I often say that Emry, the Bard, is the closest to me in the story. And at first, I thought it was because he was musical, and often clumsy, slightly foppish, and certainly a romantic at heart (curse me, but I am). But as I continue to write him, and to explore his growth in my novel, I realize that we share something else in common: suffering. We’ve been places that we can’t explain to people, even if we tried. And in spite of it all, we risk that suffering again because we love–not just our work and our calling, but our friends, too.

All that said, I’m feeling rather reflective since the Great Hard-Drive Explosion of 2008. Every now and again I feel as if I walk into another chapter of my own life; the light is different, the stars have moved, and there’s a new song to be sung.

So, with that, I suppose it’s time to move on along.

O Melancholy, linger here awhile!
O Music, Music, breathe despondingly!
O Echo, Echo, from some sombre isle,
Unknown, Lethean, sigh to us—O sigh!
Spirits in grief, lift up your heads, and smile;
Lift up your heads, sweet Spirits, heavily,
And make a pale light in your cypress glooms,
Tinting with silver wan your marble tombs.— Keats, “Isabella; or, The Pot of Basil”

Ansel Adams' Saguaro Cactus

Yes, I realize this picture is of a cactus.

Elizaw mentioned it might be a good idea to do something with airships for the website. So I drew one. It’s not done much to help the general OMGWTF malaise that’s come over me since I flushed 10,000 words into the toilet earlier today, but it helped a little. I mean, she’s right. Airships are cool. I may scan and share tomorrow, just for hahas.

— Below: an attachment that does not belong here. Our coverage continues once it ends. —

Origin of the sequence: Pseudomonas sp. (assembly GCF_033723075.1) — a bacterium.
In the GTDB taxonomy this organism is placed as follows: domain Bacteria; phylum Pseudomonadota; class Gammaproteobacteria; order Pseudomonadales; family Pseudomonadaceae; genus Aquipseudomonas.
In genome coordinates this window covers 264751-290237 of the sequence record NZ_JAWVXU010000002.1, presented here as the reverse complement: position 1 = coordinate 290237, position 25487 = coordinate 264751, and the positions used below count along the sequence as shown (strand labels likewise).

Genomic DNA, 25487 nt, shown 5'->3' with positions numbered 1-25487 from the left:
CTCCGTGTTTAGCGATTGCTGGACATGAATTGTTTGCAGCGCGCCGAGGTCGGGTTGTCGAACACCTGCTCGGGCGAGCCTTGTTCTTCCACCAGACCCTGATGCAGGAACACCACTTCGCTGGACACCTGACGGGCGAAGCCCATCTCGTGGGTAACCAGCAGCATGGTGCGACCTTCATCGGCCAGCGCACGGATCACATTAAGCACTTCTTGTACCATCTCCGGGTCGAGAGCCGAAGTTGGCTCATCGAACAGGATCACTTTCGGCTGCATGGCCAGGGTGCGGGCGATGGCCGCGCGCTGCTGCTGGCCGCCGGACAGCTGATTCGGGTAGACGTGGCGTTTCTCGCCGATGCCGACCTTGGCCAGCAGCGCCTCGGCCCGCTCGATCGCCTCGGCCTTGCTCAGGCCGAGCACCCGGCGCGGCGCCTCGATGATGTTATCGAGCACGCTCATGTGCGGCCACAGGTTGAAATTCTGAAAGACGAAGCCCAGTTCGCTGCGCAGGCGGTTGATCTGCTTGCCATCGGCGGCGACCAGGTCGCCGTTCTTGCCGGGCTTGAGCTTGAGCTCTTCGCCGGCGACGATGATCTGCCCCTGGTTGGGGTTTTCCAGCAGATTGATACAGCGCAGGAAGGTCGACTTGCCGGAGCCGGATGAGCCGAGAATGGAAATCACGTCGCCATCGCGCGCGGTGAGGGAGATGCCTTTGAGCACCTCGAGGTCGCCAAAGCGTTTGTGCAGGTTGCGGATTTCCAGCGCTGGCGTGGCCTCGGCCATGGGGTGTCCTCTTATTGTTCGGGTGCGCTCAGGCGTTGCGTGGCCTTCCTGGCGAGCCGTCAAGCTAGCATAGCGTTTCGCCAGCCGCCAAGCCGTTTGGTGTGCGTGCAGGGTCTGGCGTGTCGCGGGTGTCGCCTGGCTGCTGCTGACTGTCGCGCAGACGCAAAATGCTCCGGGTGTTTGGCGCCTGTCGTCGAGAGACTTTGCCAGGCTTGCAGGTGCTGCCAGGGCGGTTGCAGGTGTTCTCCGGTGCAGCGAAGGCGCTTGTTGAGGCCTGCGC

I do wish I had more of an ability to bounce back from disaster, but at the moment am feeling rather bleh and meh by turns. 10K isn’t a lot, compared to the whole novel which, in its first draft is over 100K and in its revised version (at approximately 50%) is already 75K. That’s roughly 10% of a lost book. And it’s two weeks of work, hours now completely lost to time and space (I feel like I’m playing Arkham Horror all of a sudden).

My birthday was Saturday, and I got a copy of The Born Queen by Greg Keyes, which I hope will help jog my brain into writing mode again. Though Stephen King certainly wasn’t the first to say it, he’s right: The more you read, the better you write. I can trace much of my book’s progress by the reading I’ve done on the side–it’s a hodge podge group of writers, not all of whom are exactly Pulitzer Prize winners, of course.

In the mean time, I have now successfully installed the Orchestra Jam Pack for GarageBand, so hopefully my podcasts will be a little more interesting. I’ve been meaning to re-record chapter four for some time, but it’s a long chapter, with some tough voices (a raspy Territories Alderman by the name of Bratner, for instance, who always makes me cough when I read him). It’s also the first Emry chapter, and since he is the character most like myself, I want to do him justice. Emry is so important in the books that at one point I considered starting off the narrative with him. But then I realized that might be a little toward selfish, or at least, self-serving. He’s the easiest character for me to write (well, duh). I’m actually looking forward to editing his PoV, though it’ll probably come after Cora’s. Right now I’m working on the Brick PoV, but that’s the one that bit the dust. Ah, square one.